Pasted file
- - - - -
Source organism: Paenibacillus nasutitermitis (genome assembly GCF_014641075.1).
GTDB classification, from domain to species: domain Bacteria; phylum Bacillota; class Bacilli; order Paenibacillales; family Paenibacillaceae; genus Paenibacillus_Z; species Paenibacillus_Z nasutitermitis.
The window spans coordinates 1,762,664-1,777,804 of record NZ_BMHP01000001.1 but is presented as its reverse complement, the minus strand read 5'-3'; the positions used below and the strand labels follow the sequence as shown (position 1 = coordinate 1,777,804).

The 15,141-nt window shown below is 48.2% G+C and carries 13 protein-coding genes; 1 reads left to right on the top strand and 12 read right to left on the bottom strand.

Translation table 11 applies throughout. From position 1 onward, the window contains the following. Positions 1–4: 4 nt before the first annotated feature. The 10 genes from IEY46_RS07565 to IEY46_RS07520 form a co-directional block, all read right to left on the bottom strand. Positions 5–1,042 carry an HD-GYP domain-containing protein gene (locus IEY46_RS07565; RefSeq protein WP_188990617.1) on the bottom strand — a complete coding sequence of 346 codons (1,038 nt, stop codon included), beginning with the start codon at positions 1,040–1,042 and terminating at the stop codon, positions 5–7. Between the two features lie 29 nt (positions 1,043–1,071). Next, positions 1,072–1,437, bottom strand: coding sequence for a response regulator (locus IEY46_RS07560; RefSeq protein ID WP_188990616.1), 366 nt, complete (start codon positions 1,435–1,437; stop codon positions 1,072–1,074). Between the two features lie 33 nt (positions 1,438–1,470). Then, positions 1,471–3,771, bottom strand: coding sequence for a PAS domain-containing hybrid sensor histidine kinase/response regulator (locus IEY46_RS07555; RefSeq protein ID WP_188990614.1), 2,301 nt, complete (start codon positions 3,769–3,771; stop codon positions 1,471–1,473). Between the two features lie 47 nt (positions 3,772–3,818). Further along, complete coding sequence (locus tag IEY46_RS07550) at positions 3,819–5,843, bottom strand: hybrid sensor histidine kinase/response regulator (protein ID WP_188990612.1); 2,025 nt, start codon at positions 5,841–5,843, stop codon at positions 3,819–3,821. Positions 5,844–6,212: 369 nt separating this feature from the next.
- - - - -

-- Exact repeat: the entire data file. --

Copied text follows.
Source organism: Paenibacillus nasutitermitis (genome assembly GCF_014641075.1).
GTDB classification, from domain to species: domain Bacteria; phylum Bacillota; class Bacilli; order Paenibacillales; family Paenibacillaceae; genus Paenibacillus_Z; species Paenibacillus_Z nasutitermitis.
The window spans coordinates 1,762,664-1,777,804 of record NZ_BMHP01000001.1 but is presented as its reverse complement, the minus strand read 5'-3'; the positions used below and the strand labels follow the sequence as shown (position 1 = coordinate 1,777,804).

The 15,141-nt window shown below is 48.2% G+C and carries 13 protein-coding genes; 1 reads left to right on the top strand and 12 read right to left on the bottom strand.

Translation table 11 applies throughout. From position 1 onward, the window contains the following. Positions 1–4: 4 nt before the first annotated feature. The 10 genes from IEY46_RS07565 to IEY46_RS07520 form a co-directional block, all read right to left on the bottom strand. Positions 5–1,042 carry an HD-GYP domain-containing protein gene (locus IEY46_RS07565; RefSeq protein WP_188990617.1) on the bottom strand — a complete coding sequence of 346 codons (1,038 nt, stop codon included), beginning with the start codon at positions 1,040–1,042 and terminating at the stop codon, positions 5–7. Between the two features lie 29 nt (positions 1,043–1,071). Next, positions 1,072–1,437, bottom strand: coding sequence for a response regulator (locus IEY46_RS07560; RefSeq protein ID WP_188990616.1), 366 nt, complete (start codon positions 1,435–1,437; stop codon positions 1,072–1,074). Between the two features lie 33 nt (positions 1,438–1,470). Then, positions 1,471–3,771, bottom strand: coding sequence for a PAS domain-containing hybrid sensor histidine kinase/response regulator (locus IEY46_RS07555; RefSeq protein ID WP_188990614.1), 2,301 nt, complete (start codon positions 3,769–3,771; stop codon positions 1,471–1,473). Between the two features lie 47 nt (positions 3,772–3,818). Further along, complete coding sequence (locus tag IEY46_RS07550) at positions 3,819–5,843, bottom strand: hybrid sensor histidine kinase/response regulator (protein ID WP_188990612.1); 2,025 nt, start codon at positions 5,841–5,843, stop codon at positions 3,819–3,821. Positions 5,844–6,212: 369 nt separating this feature from the next.